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'Reichsbürger' far-right couple attack police

October 21, 2016

Following a deadly shootout in Bavaria, another incident involving extremists saw police attacked in Saxony-Anhalt. Members of the "Reichsbürger" movement refused to accept the authority of the German government.

Polizei Sachsen-Anhalt
Image: picture alliance/dpa

The same day a Bavarian policeman died after a shootout with a far-right extremist, police in the eastern state of Saxony-Anhalt were attacked by assailants also belonging to the "Reichsbürger" movement, German media reported on Friday.

Two officers in the town of Salzwedel were struck by a 43-year-old man and his 34-year-old wife after the pair refused to be escorted out of the town square. They called the police officers "Nazis" and continued to throw punches, landing one of the officers in the hospital to be treated for minor injuries.

The "Reichsbürger" movement has received renewed press in recent days after an incident in the southern town of Georgensgmünd which saw three officers wounded and a third killed. The self-proclaimed "Reichsbürger" do not recognize the authority of the German state, and believe the borders of Germany are those that existed prior to the Second World War. They allege that Germany remains occupied by the Allied Forces.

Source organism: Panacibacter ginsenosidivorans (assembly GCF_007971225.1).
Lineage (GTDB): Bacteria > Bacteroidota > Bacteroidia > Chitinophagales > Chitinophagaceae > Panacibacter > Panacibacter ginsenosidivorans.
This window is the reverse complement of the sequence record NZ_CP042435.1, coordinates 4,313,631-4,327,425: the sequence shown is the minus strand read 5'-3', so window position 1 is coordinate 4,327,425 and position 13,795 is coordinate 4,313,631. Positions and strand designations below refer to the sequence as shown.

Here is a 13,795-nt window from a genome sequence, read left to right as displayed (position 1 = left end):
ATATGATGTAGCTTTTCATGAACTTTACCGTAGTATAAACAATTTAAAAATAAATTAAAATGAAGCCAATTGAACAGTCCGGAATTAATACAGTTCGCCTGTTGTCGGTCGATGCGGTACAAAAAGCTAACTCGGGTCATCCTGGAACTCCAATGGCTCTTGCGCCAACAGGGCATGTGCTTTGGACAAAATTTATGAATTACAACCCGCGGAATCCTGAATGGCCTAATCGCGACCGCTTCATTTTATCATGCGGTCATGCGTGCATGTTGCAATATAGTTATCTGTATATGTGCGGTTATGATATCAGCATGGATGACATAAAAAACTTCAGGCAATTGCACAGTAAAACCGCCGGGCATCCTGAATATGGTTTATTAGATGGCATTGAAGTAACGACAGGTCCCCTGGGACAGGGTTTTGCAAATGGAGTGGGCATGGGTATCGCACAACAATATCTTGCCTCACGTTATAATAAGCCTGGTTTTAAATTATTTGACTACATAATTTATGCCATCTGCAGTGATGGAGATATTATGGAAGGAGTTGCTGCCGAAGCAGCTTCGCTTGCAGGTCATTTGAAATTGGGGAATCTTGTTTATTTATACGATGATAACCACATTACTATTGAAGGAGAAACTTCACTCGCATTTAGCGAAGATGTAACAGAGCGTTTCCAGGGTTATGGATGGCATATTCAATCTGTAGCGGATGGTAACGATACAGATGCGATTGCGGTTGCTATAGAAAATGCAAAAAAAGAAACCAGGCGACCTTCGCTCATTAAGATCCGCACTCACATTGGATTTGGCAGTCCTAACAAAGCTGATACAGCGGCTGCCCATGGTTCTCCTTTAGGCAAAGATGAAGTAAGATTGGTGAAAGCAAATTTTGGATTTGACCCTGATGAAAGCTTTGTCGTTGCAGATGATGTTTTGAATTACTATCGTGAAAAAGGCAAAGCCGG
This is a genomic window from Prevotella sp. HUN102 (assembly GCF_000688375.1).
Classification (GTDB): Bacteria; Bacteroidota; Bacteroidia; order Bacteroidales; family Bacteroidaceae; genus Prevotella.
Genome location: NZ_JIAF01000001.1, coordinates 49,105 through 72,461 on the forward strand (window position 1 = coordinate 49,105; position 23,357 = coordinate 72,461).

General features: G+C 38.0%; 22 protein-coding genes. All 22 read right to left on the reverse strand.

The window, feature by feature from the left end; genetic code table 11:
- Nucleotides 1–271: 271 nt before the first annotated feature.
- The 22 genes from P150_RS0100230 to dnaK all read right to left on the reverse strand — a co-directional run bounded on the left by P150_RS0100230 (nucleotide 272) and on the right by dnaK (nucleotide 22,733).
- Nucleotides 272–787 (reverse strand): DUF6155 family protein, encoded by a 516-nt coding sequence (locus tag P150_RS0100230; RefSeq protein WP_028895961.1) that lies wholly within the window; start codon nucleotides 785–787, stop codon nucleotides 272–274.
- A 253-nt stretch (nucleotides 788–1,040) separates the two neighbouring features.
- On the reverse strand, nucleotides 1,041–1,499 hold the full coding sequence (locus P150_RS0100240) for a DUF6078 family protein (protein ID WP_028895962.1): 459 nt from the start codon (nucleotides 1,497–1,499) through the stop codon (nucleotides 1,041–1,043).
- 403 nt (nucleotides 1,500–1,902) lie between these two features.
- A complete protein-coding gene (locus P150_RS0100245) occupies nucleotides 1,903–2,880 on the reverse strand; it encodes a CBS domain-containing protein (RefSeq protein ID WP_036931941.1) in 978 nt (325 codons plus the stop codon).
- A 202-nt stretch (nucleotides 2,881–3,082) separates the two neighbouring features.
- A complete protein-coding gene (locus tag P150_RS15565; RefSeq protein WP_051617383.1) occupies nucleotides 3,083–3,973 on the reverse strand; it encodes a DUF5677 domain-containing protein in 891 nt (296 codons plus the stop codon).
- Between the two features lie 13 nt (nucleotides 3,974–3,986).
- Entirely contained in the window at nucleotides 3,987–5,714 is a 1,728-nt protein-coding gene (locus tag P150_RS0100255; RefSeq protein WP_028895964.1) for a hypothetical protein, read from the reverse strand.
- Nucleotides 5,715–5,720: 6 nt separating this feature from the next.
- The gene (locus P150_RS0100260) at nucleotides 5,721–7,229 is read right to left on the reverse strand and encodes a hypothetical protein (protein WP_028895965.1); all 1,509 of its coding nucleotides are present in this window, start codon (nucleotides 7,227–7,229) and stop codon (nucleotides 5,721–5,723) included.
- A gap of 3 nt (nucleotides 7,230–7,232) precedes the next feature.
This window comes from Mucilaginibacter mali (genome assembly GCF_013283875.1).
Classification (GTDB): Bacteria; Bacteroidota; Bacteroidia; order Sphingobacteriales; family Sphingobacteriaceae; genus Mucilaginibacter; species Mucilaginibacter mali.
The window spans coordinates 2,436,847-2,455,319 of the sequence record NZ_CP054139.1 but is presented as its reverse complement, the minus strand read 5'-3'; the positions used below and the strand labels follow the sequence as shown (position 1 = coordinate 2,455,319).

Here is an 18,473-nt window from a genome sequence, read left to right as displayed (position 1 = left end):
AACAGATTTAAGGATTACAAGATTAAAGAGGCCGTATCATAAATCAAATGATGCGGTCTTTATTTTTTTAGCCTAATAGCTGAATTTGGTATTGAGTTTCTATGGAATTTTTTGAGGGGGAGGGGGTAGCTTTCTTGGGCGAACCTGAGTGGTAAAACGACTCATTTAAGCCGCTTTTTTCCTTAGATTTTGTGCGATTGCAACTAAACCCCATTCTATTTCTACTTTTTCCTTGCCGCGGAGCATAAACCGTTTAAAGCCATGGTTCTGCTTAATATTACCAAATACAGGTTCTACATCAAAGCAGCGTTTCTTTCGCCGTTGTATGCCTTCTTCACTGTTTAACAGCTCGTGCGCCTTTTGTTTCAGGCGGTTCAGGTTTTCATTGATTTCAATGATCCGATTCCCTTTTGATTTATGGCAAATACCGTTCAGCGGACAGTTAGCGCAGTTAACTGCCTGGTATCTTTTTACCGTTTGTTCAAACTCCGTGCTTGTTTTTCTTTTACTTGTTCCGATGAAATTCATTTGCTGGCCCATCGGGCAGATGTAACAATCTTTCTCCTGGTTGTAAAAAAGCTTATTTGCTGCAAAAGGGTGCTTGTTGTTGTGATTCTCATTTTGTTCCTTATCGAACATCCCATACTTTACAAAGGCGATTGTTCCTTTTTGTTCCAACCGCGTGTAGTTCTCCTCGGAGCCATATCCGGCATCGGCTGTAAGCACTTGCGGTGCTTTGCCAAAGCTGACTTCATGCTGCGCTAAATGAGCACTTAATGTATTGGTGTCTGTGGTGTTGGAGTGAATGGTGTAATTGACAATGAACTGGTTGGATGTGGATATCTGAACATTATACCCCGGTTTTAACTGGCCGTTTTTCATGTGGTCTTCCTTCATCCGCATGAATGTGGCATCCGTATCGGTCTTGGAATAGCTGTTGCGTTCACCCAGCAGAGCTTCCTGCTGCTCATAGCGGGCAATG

Reichsbürger Symbolbild
Members of the movement say they are citizens of the "Königreich Deutschland" or the Kingdom of Germany that existed before Adolf Hitler took powerImage: picture-alliance/dpa/H. Schmidt

Berlin's state intelligence recently described the group as "an extremely diverse range of small groups and individuals who believe in an ideological mixture of conspiracy theories, anti-Semitic and anti-democratic views, and who have been behaving increasingly aggressively for some time."

Security services will not track 'Reichsbürger'

Although they are nationalists, they are not considered neo-Nazis, and not all of them are right-wing extremists, according to German authorities. According to the Kölner Stadt-Anzeiger newspaper, this means the security services do not intend to surveil them, as they only believe there to be about 100 active "Reichsbürger" members in Germany and that most of them are not dangerous.

But in Bavaria on Wednesday, an encounter with one member of the movement did indeed turn out to be deadly. A 32-year-old officer was killed and three others wounded, one severely, in a gun fight. The officers had intended to raid the 49-year-old man's house to relieve him of weapons he had been deemed unfit to continue possessing.

The suspect was lightly wounded and taken into custody in the course of the raid. Bavaria's Interior Minister Joachim Herrmann warned that, while small in number, the "Reichsbürger" should not be dismissed as merely an "association of crackpots." 

Elizabeth Schumacher
Elizabeth Schumacher Elizabeth Schumacher reports on gender equity, immigration, poverty and education in Germany.